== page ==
Migrant crisis: EU accepts Pakistan’s deportation terms

Islamabad will receive advance notice of deportees

Qadeer Tanoli February 08, 2016


The European Union has agreed to Pakistan’s terms on the mechanism for deporting citizens, a move that elicited a ringing endorsement from Interior Minister Chaudhry Nisar Ali Khan on Sunday.

The minister pointed out that illegal immigration posed problems not only for EU countries but was also a source of embarrassment and concern for Pakistan. Appreciating the EU’s understanding of Pakistan’s concerns, he said that it would be good for Pakistan and the EU to work together with greater coordination in this area.

Pakistan seeks EU input on deportation row

The understanding was reached during a meeting of the Joint Readmission Committee held in Brussels last week during which the EU agreed to address Pakistan’s concerns over deportees being sent home without verification.

On December 3, 2015, around 30 migrants who had been deported by Greece were stopped from disembarking at the Islamabad airport after authorities claimed that they were “unverified deportees”.

"Despite having settled all issues with the European Commissioner, Pakistani laws have been violated, which cannot be allowed," Nisar had been quoted as saying earlier.

The move had come just weeks after the interior minister had met with the EU’s Commissioner for Migration Dimitris Avramopoulos in Islamabad to hammer out a deal on deporting citizens from migrant-stressed European nations.

Last week, however, EU agreed to the verification process proposed by the interior ministry and agreed to send deportees strictly in line with the Readmission Accord and the immigration laws and procedures acceptable to Pakistan.

Pakistan suspends deportation accords

The EU also appreciated the Standard Operating Procedures (SOPs) developed by the ministry for the transparent and speedy verification of applications, as well as Pakistan’s initiative of developing an electronic platform for issuing Emergency Travel Document (ETD) to verified deportees.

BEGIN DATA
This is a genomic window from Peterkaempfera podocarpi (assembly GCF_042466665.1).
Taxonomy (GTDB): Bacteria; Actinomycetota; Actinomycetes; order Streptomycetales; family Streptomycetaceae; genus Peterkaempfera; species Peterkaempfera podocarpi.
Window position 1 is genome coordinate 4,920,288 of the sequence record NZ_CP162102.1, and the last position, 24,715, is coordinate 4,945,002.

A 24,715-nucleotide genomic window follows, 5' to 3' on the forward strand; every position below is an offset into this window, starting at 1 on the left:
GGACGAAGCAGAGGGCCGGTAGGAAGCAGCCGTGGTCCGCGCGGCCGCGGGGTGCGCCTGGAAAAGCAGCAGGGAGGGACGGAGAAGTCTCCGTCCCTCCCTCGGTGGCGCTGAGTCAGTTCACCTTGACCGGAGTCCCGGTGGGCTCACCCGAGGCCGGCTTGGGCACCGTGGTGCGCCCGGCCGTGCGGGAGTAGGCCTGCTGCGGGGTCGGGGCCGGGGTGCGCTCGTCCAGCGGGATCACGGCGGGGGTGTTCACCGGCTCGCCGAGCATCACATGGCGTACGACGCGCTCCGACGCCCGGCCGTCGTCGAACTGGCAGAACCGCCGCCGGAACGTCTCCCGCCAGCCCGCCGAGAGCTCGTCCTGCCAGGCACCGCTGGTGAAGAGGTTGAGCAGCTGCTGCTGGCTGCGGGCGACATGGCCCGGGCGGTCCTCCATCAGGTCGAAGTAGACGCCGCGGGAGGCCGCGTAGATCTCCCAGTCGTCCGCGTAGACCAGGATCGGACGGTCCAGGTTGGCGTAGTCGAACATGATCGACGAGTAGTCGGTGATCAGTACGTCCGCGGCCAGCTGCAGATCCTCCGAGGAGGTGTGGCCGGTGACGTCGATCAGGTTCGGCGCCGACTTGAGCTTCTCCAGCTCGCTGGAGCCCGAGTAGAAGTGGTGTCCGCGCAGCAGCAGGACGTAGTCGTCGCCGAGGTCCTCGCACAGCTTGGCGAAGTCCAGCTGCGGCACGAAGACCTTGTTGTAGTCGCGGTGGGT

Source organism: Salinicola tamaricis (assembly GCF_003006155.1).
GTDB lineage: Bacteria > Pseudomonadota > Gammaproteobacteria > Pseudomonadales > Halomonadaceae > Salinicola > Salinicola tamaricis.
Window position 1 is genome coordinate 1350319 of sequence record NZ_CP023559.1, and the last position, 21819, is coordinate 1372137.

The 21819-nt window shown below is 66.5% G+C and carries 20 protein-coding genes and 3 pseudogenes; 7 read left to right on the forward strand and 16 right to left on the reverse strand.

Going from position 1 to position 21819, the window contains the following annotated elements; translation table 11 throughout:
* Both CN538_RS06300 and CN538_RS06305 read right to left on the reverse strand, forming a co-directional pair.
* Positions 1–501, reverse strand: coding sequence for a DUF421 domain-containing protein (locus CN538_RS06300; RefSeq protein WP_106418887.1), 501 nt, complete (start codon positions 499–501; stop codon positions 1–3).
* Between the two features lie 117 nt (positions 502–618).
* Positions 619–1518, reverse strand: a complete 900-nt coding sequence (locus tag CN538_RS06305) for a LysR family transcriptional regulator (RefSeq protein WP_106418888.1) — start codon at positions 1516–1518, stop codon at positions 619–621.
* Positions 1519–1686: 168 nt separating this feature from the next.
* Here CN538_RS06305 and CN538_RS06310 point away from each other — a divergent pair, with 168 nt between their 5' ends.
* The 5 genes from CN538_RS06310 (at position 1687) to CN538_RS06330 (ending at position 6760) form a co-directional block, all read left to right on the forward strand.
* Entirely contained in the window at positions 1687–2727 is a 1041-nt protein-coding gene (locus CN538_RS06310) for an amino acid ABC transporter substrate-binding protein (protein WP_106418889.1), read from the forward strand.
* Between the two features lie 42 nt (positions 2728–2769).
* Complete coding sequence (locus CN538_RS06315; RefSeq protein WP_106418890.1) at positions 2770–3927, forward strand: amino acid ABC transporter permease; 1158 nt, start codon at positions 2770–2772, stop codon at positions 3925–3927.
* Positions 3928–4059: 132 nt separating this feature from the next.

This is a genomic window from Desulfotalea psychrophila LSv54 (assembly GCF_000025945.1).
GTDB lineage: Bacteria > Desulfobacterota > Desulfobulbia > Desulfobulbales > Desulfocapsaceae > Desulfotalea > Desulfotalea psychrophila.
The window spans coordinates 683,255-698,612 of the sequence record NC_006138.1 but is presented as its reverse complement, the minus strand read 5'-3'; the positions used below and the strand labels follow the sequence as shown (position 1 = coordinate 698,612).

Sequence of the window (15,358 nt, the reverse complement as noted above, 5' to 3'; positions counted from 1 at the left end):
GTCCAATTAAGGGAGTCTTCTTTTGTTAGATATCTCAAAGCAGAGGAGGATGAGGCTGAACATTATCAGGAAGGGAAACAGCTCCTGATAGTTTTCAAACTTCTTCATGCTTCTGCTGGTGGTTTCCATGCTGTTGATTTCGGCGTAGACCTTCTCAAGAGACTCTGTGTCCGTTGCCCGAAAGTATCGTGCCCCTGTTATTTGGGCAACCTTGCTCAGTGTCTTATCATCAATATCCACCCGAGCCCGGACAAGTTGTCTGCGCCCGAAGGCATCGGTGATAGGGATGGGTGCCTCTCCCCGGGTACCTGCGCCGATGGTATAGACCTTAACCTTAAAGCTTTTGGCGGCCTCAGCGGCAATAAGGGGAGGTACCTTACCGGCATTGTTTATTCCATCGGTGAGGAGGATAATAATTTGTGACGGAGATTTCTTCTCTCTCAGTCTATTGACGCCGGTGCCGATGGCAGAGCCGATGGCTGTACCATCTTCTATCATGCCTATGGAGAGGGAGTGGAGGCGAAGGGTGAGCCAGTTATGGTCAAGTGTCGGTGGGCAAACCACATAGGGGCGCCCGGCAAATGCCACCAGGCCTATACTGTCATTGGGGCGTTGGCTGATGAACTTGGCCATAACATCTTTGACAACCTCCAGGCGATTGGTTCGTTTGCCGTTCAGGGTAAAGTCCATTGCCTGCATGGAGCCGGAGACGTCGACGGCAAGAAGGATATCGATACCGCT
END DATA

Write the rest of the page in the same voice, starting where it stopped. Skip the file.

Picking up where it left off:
According to the new system, the EU will give Pakistani authorities an advance notice over deportees, 15 days if they are being sent via chartered flights and three days if on commercial flights to allow the Federal Investigation Agency to make the necessary arrangements for their reception and interrogation.

The EU also acknowledged the need for sharing evidence beforehand with Pakistan in cases where any deportee is accused of criminal or terrorist activity.

During the JRC meeting, EU’s broader engagement with Pakistan including legal migration and mobility as well as the re-integration of Pakistani migrants sent back from EU was discussed.

Both sides expressed their commitment to enhance cooperation for managing current migration and security issues in order to take stronger action together to tackle the migration challenge.

Pakistanis make up around 2.5% of migrants who arrived in Europe during 2015, fifth behind the likes of Syria (48.1%), Afghanistan (20.4%), Iraq (8.8%) and Eritrea (4.0%).

Pakistan refuses to allow migrants deported from Greece to disembark from plane in Islamabad

In 2014, around 21,000 Pakistanis who had entered Europe without permission were ordered to return home. In 2015, at least 28,072 Pakistanis arrived in Europe, 19,712 of whom landed in Greece and Italy.

Published in The Express Tribune, February 8th,  2016.


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